Patterns of regular expression usage: duplicate regexs

Regular expressions are widely used, but until recently they were rarely studied empirically (i.e., just theory research).

This week I discovered two groups studying regular expression usage in source code. The VTLeeLab has various papers analysing 500K distinct regular expressions, from programs written in eight languages and StackOverflow; Carl Chapman and Peipei Wang have been looking at testing of regular expressions, and also ran an interesting experiment (I will write about this when I have decoded the data).

Regular expressions are interesting, in that their use is likely to be purely driven by an application requirement; the use of an integer literals may be driven by internal housekeeping requirements. The number of times the same regular expression appears in source code provides an insight (I claim) into the number of times different programs are having to solve the same application problem.

The data made available by the VTLeeLab group provides lots of information about each distinct regular expression, but not a count of occurrences in source. My email request for count data received a reply from James Davis within the hour :-)

The plot below (code+data; crates.io has not been included because the number of regexs extracted is much smaller than the other repos) shows the number of unique patterns (y-axis) against the number of identical occurrences of each unique pattern (x-axis), e.g., far left shows number of distinct patterns that occurred once, then the number of distinct patterns that each occur twice, etc; colors show the repositories (language) from which the source was obtained (to extract the regexs), and lines are fitted regression models of the form: NumPatterns = a*MultOccur^b, where: a is driven by the total amount of source processed and the frequency of occurrence of regexs in source, and b is the rate at which duplicates occur.

Number of distinct patterns occurring a given number of times in the source stored in various repositories

So most patterns occur once, and a few patterns occur lots of times (there is a long tail off to the unplotted right).

The following table shows values of b for the various repositories (languages):

StackOverflow   cpan    godoc    maven    npm  packagist   pypi   rubygems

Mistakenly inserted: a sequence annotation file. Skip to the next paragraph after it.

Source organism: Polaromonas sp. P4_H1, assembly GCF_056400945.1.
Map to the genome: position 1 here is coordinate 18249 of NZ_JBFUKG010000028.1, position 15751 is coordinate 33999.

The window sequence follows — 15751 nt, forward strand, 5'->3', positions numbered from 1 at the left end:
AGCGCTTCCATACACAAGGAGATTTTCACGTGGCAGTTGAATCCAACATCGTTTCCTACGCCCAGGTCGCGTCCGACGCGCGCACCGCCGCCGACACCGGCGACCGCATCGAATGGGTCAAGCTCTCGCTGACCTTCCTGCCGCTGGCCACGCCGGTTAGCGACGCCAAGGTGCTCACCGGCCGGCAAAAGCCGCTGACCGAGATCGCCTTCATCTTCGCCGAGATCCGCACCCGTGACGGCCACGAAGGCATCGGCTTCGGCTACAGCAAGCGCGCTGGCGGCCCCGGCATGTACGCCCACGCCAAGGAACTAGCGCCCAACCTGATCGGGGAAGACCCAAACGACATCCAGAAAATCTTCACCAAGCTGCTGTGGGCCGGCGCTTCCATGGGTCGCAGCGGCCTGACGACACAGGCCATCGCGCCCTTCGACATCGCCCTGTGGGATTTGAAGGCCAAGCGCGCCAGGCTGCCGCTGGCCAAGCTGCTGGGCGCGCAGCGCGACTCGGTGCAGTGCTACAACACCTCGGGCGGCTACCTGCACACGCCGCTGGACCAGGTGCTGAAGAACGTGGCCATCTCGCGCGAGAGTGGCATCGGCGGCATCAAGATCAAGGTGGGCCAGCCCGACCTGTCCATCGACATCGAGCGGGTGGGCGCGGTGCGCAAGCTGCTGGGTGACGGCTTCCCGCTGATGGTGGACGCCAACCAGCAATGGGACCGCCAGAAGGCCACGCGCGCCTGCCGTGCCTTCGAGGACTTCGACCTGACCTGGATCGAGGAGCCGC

-1.8        -2.5     -2.5    -2.4    -1.9     -2.6     -2.7     -2.4

The lower (i.e., closer to zero) the value of b, the more often the same regex will appear.

The values are in the region of -2.5, with two exceptions; why might StackOverflow and npm be different? I can imagine lots of duplicates on StackOverflow, but npm (I’m not really familiar with this package ecosystem).

I am pleased to see such good regression fits, and close power law exponents (I would have been happy with an exponential fit, or any other equation; I am interested in a consistent pattern across languages, not the pattern itself).

Some of the code is likely to be cloned, i.e., cut-and-pasted from a function in another package/program. Copy rates as high as 70% have been found. In this case, I don’t think cloned code matters. If a particular regex is needed, what difference does it make whether the code was cloned or written from scratch?

If the same regex appears in source because of the same application requirement, the number of reuses should be correlated across languages (unless different languages are being used to solve different kinds of problems). The plot below shows the correlation between number of occurrences of distinct regexs, for each pair of languages (or rather repos for particular languages; top left is StackOverflow).

Correlation of number of identical pattern occurrences, between pairs of repositories.

Why is there a mix of strong and weakly correlated pairs? Is it because similar application problems tend to be solved using different languages? Or perhaps there are different habits for cut-and-pasted source for developers using different repositories (which will cause some patterns to occur more often, but not others, and have an impact on correlation but not the regression fit).

There are lot of other interesting things that can be done with this data, when connected to the results of the analysis of distinct regexs, but these look like hard work, and I have a book to finish.